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About our founder

Caroline Desrosiers

Founder Background

After graduating from the University of Southern California, Caroline started her career in film and television (Bold Films & Tool) and then transitioned to working in digital publishing for SAGE, a college textbook publisher. At the time, educational publishers were converting their digital products from PDF to ePub to be sold in the expanding online retail marketplace. At SAGE, Caroline worked to improve the creation and distribution of eBook metadata and content.  

When she learned about the pervasive eBook accessibility issues for disabled students, she quickly took action and joined SAGE's accessibility working group, stepping forward to lead a task force for making ePub3 interactive eBooks accessible. She realized the enormity of the problem needed a specialized vendor to provide a solution.
Headshot of Caroline Desrosiers leaning forward and smiling at camera  in front of a wallpaper backdrop with whimsical trees. Caroline has wavy auburn hair, bangs, and freckles.

Enter Scribely

Caroline started her entrepreneurial venture and founded Scribely, a certified Woman-Owned Small Business, in 2020, bringing over 9 years of media, publishing, and accessibility experience, as well as a background deeply rooted in literature and the arts. Scribely would grow to become a vendor providing expertly-crafted descriptions for both images and videos to build more accessible experiences across the web.

Armed with the knowledge, experience, and determination needed to democratize digital content, Caroline quickly became part of digital media and accessibility associations, including IPTC, DMLA, and the W3C Silver Alt Text Subgroup. Recently, she joined Sight Tech Global and BISG as a speaker and frequently appears in similar conferences sharing her knowledge and views on creating an inclusive and equitable digital world.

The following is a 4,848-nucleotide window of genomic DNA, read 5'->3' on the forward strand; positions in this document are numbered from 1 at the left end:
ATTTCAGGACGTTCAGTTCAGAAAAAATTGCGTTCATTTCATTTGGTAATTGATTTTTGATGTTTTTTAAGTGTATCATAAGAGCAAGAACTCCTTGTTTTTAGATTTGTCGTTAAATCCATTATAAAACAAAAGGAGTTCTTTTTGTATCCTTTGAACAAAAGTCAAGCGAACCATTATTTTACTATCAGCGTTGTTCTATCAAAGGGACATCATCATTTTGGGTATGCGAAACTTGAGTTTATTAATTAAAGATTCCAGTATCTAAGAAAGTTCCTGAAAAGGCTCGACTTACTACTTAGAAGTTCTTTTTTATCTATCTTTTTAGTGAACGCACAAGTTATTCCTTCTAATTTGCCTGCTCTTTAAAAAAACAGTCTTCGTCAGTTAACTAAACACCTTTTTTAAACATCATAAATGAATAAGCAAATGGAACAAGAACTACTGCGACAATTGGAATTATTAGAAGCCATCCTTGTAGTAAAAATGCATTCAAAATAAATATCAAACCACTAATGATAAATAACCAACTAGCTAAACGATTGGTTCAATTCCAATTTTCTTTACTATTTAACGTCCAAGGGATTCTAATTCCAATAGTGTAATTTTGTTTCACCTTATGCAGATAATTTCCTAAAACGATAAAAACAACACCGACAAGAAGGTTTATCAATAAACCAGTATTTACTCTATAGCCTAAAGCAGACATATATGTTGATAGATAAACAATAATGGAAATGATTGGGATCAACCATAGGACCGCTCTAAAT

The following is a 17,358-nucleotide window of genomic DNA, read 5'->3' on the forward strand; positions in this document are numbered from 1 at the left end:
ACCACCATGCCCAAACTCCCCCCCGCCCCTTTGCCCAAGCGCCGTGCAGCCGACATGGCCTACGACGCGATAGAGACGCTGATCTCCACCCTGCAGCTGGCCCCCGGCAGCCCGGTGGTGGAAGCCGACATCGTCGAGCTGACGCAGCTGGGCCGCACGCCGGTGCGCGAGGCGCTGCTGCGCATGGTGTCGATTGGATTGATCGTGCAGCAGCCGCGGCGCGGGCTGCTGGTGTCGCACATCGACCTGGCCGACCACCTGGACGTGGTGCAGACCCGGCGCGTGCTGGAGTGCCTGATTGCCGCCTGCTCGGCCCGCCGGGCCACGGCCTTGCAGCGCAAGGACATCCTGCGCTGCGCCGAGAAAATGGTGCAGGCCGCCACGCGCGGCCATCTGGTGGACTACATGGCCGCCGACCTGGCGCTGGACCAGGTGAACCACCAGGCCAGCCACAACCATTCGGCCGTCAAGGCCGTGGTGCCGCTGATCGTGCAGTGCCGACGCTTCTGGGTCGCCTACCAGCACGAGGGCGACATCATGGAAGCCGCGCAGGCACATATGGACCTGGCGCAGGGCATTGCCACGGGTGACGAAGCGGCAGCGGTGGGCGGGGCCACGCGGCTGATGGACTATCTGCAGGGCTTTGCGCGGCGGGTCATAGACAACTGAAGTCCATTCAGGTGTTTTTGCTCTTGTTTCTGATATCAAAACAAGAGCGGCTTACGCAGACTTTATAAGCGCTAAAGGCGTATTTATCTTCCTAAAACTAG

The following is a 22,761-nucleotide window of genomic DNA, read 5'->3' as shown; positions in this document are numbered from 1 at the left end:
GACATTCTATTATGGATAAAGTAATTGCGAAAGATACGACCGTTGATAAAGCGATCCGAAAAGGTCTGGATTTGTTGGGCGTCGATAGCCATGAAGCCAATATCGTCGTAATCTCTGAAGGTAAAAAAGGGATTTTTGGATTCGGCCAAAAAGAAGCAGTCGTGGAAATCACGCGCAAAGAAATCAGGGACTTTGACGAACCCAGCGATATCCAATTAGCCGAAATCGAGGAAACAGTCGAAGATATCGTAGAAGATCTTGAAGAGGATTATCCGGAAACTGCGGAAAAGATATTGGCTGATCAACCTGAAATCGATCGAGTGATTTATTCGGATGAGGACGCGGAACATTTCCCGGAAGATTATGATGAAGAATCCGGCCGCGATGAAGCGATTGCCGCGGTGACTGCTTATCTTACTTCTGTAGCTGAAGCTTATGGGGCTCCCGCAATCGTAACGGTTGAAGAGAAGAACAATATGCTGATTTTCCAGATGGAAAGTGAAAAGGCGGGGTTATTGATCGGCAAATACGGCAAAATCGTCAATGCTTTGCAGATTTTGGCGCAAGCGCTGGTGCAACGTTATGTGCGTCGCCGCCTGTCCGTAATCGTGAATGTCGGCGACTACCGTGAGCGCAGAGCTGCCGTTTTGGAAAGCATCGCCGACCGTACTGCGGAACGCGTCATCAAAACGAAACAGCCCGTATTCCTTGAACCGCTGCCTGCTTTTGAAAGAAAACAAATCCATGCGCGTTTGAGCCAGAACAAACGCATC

Caroline is also a board member of World Vitiligo Day with Tough Skin providing support to the vitiligo community.
Orange and white vintage Volkswagen bus drives down a high desert road, blue skies and rust-colored sandstone rock ahead.

Looking Ahead



Ultimately, we envision and strive toward a world in which accessibility barriers around culture, education, and the arts are simply a painful memory. Blind, visually impaired, deaf, and hard of hearing people have been disabled by society, and we strive to change this, one image and video at a time.

While digital accessibility has come a long way since the first web content accessibility standards were introduced in 1999, we are still trying to fix the ways the internet is not accessible. Yet with more than 300 million photos uploaded to the internet every single day, fixing the internet can seem like "mission impossible." This is why we promote a proactive approach and focus our mission on building accessibility into content from the very start.

For example, we partnered with IPTC, the global standards body for news media, to help change the standards for photo metadata. This means that accessibility properties can be embedded into an image file so they travel wherever the image goes on the web. 

As we work with more content providers to help implement accessible workflows and to human scale alt text for large photo and video databases, we hope to make budgeting and planning for accessibility the new standard for any digital media endeavor.